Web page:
# Resistors-1

Once again, I've been thinking about the xkcd nerd sniping question. In preparation for relearning the maths required to solve the problem - here is the simplest possible instance I can think of that is even remotely related to the problem.

Solution

The circuit can be viewed as two sets of resistors in series, connected together in parallel. Each branch has two resistors in.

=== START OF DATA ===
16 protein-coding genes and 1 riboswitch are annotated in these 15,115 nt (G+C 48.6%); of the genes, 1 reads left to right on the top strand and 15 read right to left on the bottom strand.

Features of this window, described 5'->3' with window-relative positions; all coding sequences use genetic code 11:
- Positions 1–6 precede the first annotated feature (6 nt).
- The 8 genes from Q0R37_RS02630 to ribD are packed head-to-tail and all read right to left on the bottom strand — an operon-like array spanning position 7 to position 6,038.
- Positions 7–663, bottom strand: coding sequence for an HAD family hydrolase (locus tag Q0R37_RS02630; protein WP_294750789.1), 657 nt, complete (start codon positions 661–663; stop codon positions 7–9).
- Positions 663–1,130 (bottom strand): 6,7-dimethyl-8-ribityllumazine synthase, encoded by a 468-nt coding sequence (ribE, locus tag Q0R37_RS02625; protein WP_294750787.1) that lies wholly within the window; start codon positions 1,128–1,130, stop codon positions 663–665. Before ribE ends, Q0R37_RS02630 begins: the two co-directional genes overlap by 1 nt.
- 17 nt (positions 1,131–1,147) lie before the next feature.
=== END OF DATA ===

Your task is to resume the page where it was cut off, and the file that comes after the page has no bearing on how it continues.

$$R_{series} = R_1 + R_2 + R_3 + \dots$$ $$\frac{1}{R_{parallel}} = \frac{1}{R_1} + \frac{1}{R_2} + \frac{1}{R_3} + \dots$$ the upper branch between A and B has two resistors in series, so has an effective resistance of $2\Omega$. Similarly, the lower branch has an effective resistance of $2\Omega$ Their combined resistance, as they are in parallel is given by $$\frac{1}{R} = \frac{1}{R_1} + \frac{1}{R_2} = \frac{1}{2} + \frac{1}{2} = 1$$ $R$ is therefore $1\Omega$.